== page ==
For the leader’s office, it was a double defeat;  their preferred candidate, Sam Wheeler, was kept off the longlist, when the party’s Corbynsceptics allied with the party’s BAME leadership to draw up an all ethnic minority shortlist, and Yasmine Dar, their back-up option, was narrowly defeated by Khan among members in Manchester Gorton.

But even when the leadership has got its preferred candidate to the contest, they have been defeated. That even happened in Copeland, where the shortlist was drawn up by Corbynites and designed to advantage Rachel Holliday, the leader’s office preferred candidate.

Why does the Labour left keep losing? Supporters combination of bad luck and bad decisions for the defeat.

In Oldham West, where Michael Meacher, a committed supporter of Jeremy Corbyn’s, was succeeded by Jim McMahon, who voted for Liz Kendall, McMahon was seen to be so far ahead that they had no credible chance of stopping him. Rosena Allin-Khan was a near-perfect candidate to hold the seat of Tooting: a doctor at the local hospital, the seat’s largest employer, with links to both the Polish and Pakistani communities that make up the seat’s biggest minority blocs.  Gillian Troughton, who won the Copeland selection, is a respected local councillor.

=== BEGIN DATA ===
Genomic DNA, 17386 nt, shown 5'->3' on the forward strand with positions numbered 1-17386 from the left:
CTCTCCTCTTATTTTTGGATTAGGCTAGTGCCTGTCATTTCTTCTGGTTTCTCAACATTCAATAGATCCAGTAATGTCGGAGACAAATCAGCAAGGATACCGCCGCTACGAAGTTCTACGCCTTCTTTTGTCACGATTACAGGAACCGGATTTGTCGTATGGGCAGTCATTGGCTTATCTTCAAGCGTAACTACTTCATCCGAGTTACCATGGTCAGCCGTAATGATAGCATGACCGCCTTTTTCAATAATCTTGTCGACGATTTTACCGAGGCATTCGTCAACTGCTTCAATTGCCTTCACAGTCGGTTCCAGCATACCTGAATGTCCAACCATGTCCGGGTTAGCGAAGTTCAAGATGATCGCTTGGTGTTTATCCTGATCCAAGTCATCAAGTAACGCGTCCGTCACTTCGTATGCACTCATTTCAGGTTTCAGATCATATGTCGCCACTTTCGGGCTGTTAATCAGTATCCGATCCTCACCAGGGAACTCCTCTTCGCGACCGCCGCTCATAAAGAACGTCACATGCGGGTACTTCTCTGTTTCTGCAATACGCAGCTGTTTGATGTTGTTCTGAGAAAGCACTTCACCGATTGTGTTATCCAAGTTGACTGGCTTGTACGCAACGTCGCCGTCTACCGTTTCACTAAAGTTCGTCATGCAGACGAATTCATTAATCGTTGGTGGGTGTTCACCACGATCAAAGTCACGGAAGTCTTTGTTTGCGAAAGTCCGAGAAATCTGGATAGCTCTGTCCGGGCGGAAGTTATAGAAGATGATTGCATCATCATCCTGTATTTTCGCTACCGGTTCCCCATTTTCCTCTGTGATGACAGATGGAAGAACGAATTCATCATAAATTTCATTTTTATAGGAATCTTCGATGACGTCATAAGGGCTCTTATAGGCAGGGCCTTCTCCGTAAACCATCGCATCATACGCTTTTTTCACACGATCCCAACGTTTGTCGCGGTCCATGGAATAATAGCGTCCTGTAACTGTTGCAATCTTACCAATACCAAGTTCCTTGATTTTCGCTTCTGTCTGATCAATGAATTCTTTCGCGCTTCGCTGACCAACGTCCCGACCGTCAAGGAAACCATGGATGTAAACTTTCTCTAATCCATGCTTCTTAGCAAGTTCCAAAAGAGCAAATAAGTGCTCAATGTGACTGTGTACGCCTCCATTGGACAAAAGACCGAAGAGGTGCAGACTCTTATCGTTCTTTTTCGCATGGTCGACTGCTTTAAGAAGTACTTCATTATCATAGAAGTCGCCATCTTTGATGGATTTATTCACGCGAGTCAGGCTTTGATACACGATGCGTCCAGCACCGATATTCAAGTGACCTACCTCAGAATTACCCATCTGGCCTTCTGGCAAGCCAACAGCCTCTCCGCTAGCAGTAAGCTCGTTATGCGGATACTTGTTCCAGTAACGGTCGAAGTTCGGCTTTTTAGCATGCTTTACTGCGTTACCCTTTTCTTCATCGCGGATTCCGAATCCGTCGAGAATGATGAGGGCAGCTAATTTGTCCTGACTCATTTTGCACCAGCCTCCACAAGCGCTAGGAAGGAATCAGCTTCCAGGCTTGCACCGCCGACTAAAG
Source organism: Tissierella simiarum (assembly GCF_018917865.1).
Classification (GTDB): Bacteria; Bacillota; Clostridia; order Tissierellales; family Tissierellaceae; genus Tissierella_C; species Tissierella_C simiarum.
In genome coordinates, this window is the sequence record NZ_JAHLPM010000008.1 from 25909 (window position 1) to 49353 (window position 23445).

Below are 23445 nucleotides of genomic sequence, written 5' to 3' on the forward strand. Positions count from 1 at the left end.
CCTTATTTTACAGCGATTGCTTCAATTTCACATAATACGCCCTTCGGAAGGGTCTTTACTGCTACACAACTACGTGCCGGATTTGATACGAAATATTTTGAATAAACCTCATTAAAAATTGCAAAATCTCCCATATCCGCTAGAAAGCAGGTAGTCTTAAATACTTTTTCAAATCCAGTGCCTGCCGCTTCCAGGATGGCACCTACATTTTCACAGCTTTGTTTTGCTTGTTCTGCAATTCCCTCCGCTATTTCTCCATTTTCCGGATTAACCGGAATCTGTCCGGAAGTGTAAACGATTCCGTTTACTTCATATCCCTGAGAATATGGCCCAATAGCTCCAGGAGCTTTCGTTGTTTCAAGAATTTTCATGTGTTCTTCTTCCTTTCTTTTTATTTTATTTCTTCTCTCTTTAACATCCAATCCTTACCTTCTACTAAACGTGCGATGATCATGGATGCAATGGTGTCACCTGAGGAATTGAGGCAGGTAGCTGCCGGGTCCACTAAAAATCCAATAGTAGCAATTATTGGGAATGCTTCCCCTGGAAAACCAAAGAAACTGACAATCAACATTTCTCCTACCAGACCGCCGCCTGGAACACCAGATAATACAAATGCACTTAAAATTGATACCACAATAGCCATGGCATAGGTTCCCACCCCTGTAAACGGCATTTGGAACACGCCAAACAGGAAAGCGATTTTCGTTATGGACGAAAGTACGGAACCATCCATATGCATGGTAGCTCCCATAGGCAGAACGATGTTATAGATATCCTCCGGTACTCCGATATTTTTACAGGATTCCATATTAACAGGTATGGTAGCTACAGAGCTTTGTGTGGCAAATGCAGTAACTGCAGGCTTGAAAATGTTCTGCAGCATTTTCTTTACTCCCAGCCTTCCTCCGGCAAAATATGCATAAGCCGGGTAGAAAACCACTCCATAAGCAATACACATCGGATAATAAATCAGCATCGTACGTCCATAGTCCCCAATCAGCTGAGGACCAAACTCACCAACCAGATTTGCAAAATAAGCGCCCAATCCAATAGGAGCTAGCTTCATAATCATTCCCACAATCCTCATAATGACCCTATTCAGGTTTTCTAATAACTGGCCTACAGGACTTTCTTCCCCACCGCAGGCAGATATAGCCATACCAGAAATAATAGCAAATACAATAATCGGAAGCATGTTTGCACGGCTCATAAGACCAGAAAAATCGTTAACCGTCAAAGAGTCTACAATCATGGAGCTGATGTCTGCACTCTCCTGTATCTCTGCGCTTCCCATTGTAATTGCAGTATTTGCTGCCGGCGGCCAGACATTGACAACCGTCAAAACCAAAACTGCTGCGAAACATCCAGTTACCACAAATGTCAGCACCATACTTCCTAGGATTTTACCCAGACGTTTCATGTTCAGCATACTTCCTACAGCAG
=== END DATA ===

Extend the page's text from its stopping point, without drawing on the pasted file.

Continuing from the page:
But the leadership has also made bad decisions, some claim.  The failure to get a candidate in Manchester Gorton was particularly egregious, as one trade unionist puts it: “We all knew that Gerald was not going to make it [until 2020], they had a local boy with good connections to the trade unions, that contest should have been theirs for the taking”. Instead, they lost control of the selection panel because Jeremy Corbyn missed an NEC meeting – the NEC is hung at present as the Corbynsceptics sacrificed their majority of one to retain the chair – and with it their best chance of taking the seat.